We all tend to oversimplify complex things into two competing ideologies: generalist or specialist, objective or subjective, individual or team. This can be useful, but it can also make us think we should pick a side. It also becomes an issue when we try and solve them—calling these things ‘problems’ implies there is a correct answer somewhere. But there often isn’t, and it takes us too long to realise. What if we had a tool that facilitated good conversations about these complex topics upfront? Where the goal isn’t a decision, but recognition? The answer to a question like ‘Should we focus on delivery or quality?’ could simply be ‘yes’. Stephen explains how, using Polarity Mapping.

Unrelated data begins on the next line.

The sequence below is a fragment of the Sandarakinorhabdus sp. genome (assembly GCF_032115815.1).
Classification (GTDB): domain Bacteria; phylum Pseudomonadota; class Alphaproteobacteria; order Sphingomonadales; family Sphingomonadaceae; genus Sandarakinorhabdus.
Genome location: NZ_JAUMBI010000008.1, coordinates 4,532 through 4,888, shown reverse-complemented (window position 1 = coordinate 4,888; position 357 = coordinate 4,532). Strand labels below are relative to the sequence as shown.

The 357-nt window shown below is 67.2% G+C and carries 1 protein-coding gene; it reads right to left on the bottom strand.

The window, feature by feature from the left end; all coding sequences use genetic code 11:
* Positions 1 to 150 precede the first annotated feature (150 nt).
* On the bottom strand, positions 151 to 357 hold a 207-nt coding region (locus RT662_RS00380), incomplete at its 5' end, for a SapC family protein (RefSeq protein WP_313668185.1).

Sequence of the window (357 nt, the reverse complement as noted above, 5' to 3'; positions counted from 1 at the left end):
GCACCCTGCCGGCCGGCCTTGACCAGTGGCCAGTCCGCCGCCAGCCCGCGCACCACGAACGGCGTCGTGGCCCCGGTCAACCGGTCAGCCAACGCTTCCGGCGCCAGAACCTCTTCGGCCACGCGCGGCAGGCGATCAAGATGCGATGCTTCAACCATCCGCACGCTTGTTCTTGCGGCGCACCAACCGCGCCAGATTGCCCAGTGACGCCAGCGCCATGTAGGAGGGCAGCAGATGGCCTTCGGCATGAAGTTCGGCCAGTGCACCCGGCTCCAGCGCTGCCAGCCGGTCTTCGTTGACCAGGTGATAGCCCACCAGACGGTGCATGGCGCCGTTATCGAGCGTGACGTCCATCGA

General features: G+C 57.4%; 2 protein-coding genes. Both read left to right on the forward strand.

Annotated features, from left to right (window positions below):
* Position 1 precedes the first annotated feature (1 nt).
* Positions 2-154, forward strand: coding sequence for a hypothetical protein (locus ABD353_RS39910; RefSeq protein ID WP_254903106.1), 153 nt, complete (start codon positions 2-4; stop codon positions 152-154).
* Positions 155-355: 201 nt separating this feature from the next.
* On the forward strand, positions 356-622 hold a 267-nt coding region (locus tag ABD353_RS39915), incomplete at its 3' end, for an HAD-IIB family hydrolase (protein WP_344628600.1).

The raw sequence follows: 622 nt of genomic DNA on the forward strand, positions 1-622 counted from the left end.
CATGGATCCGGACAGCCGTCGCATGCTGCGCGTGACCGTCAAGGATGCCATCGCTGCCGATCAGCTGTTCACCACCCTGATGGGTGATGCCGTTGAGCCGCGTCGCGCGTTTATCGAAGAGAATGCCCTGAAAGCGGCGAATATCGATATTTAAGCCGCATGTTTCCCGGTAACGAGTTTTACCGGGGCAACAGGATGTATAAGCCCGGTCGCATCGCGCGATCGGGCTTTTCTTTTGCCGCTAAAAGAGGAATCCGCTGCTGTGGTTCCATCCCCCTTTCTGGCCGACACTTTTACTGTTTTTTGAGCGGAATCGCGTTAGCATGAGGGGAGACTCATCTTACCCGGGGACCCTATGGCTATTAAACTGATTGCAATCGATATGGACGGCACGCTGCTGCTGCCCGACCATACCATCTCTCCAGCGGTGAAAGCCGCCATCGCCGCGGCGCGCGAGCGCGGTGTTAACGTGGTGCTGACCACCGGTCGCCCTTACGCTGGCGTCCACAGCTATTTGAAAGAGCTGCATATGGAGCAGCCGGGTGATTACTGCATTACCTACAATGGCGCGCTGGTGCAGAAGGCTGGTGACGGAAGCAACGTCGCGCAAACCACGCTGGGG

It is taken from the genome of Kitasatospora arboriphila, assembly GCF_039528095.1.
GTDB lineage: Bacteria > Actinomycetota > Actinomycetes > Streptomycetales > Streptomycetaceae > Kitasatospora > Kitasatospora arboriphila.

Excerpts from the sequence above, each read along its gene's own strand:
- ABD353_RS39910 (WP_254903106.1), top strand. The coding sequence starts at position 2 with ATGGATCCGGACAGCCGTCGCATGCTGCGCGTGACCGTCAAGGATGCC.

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As explained in part I of this two-part series, what we know about body language can help us conduct more fruitful UX research interviews. The key is to know what to look for. Body language experts Barbara and Allan Pease have been researching this domain for over thirty years. In their book, The Definitive Book […]
British native, Sarah Richards is widely regarded as the leading voice in the practice of Content Design. After writing and publishing her book of the same name, she recently found her way to Australia where she championed this emergent practice across many days of industry presentations and Q & A’s. I was fortunate to be […]
In this two-part series I will provide some research based insights on body language that we can use to our advantage during UX research sessions. This will give you an enhanced awareness of what to look for so that a potentially wasteful session could make for a more productive one… A participant that you’ve been […]